The answer to these questions lies in the concept of broken money. I reflect on my immigrant grandparents who arrived in this country after World War II. They were undoubtedly intelligent individuals, yet they could only secure unskilled labour.
Regardless, they owned a home, owned a car, raised two children, and visited their family overseas annually. Contrast that with today, where two university-educated professionals struggle to afford a home of their own. Compare that to our current time-poor existence and insurmountable debt.
It all boils down to the devaluation of our currency, where money seemingly has no intrinsic value. Money is not connected to the real world. It can be conjured out of thin air, and what we earn through hard work is rendered less valuable year by year. Without a sound monetary system, a functional society becomes an elusive dream.
We don’t need more government intervention to address the problems they have created. The government has now become too big. Rather, we need less intervention, allowing communities to chart their own destinies. We need more time with our families, access to nourishing food that doesn’t jeopardise our health, and an education system that truly works. We need a government that serves us, not one we must constantly serve.
Amid this crisis, Bitcoin has emerged as a lifeline. Unlike fiat currencies prone to government whims, Bitcoin embodies sound money principles. Its scarcity shields it from inflation. Acting as a stronghold against fiat’s relentless debasement and government unchecked ‘printing’.
Bitcoin empowers individuals and communities, wresting control over money from centralised authorities. It’s a borderless, decentralised currency, liberating communities from governmental monetary strongholds. Enabling them to forge their own economic destinies. We must escape the vicious cycle of devalued money leading us into the housing crisis, where homes are becoming a store of value rather than a haven. Where the price of your home is not increasing, it’s the value of your money decreasing.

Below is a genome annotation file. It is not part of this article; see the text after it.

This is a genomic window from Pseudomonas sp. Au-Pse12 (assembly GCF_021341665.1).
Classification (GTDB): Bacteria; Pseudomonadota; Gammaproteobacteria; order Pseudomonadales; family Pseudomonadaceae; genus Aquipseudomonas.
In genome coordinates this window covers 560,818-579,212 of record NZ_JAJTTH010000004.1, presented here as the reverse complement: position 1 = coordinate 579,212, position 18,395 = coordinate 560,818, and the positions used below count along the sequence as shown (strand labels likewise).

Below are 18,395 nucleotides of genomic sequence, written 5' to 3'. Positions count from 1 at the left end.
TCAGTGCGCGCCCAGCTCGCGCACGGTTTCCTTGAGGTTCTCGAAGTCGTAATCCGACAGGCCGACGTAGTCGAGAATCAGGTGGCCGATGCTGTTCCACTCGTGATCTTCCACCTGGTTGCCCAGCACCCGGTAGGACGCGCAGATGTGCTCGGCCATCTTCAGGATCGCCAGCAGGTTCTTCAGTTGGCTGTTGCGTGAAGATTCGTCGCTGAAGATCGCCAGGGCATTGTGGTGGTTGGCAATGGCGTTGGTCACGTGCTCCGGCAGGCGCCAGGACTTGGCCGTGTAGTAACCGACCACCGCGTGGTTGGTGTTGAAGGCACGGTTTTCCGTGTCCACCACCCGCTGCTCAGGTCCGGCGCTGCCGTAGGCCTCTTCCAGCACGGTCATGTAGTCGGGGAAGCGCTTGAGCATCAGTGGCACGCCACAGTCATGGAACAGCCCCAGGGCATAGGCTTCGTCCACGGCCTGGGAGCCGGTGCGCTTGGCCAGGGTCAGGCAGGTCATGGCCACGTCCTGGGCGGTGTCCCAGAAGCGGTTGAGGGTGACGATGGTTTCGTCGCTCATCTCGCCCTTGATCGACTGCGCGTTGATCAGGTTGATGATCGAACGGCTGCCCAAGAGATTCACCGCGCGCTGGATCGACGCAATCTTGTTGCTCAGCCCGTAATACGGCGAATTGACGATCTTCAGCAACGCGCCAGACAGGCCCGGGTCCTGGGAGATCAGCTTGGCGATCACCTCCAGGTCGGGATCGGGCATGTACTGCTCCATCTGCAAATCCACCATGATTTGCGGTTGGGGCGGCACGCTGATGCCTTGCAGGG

Would we act differently if our money was worth more in the future, not less? Why does our economy only work with rampant consumerism and built-in obsolescence?
Imagine a future where Bitcoin allows us to prioritise what truly matters: more time with our loved ones, perhaps time to cook, and a reinvigorated education system. With sound money, we can forge a path toward a society where governments work for us, where prosperity and well-being flourish, and where we regain control of our financial destinies.
In these challenging times, Bitcoin offers not just a glimmer of hope but a tangible solution to the problems that ail our society. By adopting a Bitcoin standard, we can break free from the chains of broken money, build resilient communities, and set ourselves on a path toward a brighter future.
It’s time to embrace the power of Bitcoin and embark on a journey toward a reimagined, revitalised society. Ultimately, we need a form of money that operates outside of governmental control, as they have repeatedly proven themselves unfit to preserve our financial stability and well-being.